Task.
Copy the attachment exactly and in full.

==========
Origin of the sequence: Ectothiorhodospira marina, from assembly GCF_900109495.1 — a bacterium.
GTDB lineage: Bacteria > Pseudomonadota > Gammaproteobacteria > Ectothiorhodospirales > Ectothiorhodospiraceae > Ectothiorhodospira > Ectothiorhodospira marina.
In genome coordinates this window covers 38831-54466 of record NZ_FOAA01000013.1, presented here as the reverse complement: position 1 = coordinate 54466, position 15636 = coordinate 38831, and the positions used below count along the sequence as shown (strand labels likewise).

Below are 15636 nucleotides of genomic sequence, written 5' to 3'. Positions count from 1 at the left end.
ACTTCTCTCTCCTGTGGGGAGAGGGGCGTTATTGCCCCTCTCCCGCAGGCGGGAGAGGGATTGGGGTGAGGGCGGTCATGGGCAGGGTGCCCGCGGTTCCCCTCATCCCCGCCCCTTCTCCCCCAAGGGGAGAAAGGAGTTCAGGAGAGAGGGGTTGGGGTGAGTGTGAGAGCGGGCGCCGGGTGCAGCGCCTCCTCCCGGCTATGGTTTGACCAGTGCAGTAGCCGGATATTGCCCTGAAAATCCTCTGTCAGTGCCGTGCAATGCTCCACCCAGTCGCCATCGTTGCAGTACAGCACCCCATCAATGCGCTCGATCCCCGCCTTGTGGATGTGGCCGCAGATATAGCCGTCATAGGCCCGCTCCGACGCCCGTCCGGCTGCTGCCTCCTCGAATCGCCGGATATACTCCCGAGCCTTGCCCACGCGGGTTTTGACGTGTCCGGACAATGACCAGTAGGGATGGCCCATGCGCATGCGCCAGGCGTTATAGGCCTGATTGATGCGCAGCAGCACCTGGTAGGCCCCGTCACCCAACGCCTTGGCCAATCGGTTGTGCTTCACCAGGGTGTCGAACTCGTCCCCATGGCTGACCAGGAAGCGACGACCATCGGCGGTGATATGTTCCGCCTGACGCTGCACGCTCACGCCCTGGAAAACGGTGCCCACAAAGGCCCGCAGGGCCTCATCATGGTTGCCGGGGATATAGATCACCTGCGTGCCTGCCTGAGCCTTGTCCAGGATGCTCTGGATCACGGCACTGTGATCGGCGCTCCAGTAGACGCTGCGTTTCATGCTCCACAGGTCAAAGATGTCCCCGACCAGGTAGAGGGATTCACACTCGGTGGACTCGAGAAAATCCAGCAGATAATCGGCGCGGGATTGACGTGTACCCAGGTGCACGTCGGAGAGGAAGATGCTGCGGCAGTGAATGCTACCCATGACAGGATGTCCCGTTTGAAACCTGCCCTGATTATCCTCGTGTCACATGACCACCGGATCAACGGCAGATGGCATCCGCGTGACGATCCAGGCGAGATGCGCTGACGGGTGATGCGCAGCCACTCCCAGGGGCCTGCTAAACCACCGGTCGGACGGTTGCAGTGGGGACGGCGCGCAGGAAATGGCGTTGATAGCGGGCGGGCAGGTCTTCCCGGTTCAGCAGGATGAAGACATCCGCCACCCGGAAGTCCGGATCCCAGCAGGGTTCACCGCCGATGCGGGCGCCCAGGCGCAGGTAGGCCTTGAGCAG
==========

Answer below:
Origin of the sequence: Ectothiorhodospira marina, from assembly GCF_900109495.1 — a bacterium.
GTDB lineage: Bacteria > Pseudomonadota > Gammaproteobacteria > Ectothiorhodospirales > Ectothiorhodospiraceae > Ectothiorhodospira > Ectothiorhodospira marina.
In genome coordinates this window covers 38831-54466 of record NZ_FOAA01000013.1, presented here as the reverse complement: position 1 = coordinate 54466, position 15636 = coordinate 38831, and the positions used below count along the sequence as shown (strand labels likewise).

Below are 15636 nucleotides of genomic sequence, written 5' to 3'. Positions count from 1 at the left end.
ACTTCTCTCTCCTGTGGGGAGAGGGGCGTTATTGCCCCTCTCCCGCAGGCGGGAGAGGGATTGGGGTGAGGGCGGTCATGGGCAGGGTGCCCGCGGTTCCCCTCATCCCCGCCCCTTCTCCCCCAAGGGGAGAAAGGAGTTCAGGAGAGAGGGGTTGGGGTGAGTGTGAGAGCGGGCGCCGGGTGCAGCGCCTCCTCCCGGCTATGGTTTGACCAGTGCAGTAGCCGGATATTGCCCTGAAAATCCTCTGTCAGTGCCGTGCAATGCTCCACCCAGTCGCCATCGTTGCAGTACAGCACCCCATCAATGCGCTCGATCCCCGCCTTGTGGATGTGGCCGCAGATATAGCCGTCATAGGCCCGCTCCGACGCCCGTCCGGCTGCTGCCTCCTCGAATCGCCGGATATACTCCCGAGCCTTGCCCACGCGGGTTTTGACGTGTCCGGACAATGACCAGTAGGGATGGCCCATGCGCATGCGCCAGGCGTTATAGGCCTGATTGATGCGCAGCAGCACCTGGTAGGCCCCGTCACCCAACGCCTTGGCCAATCGGTTGTGCTTCACCAGGGTGTCGAACTCGTCCCCATGGCTGACCAGGAAGCGACGACCATCGGCGGTGATATGTTCCGCCTGACGCTGCACGCTCACGCCCTGGAAAACGGTGCCCACAAAGGCCCGCAGGGCCTCATCATGGTTGCCGGGGATATAGATCACCTGCGTGCCTGCCTGAGCCTTGTCCAGGATGCTCTGGATCACGGCACTGTGATCGGCGCTCCAGTAGACGCTGCGTTTCATGCTCCACAGGTCAAAGATGTCCCCGACCAGGTAGAGGGATTCACACTCGGTGGACTCGAGAAAATCCAGCAGATAATCGGCGCGGGATTGACGTGTACCCAGGTGCACGTCGGAGAGGAAGATGCTGCGGCAGTGAATGCTACCCATGACAGGATGTCCCGTTTGAAACCTGCCCTGATTATCCTCGTGTCACATGACCACCGGATCAACGGCAGATGGCATCCGCGTGACGATCCAGGCGAGATGCGCTGACGGGTGATGCGCAGCCACTCCCAGGGGCCTGCTAAACCACCGGTCGGACGGTTGCAGTGGGGACGGCGCGCAGGAAATGGCGTTGATAGCGGGCGGGCAGGTCTTCCCGGTTCAGCAGGATGAAGACATCCGCCACCCGGAAGTCCGGATCCCAGCAGGGTTCACCGCCGATGCGGGCGCCCAGGCGCAGGTAGGCCTTGAGCAG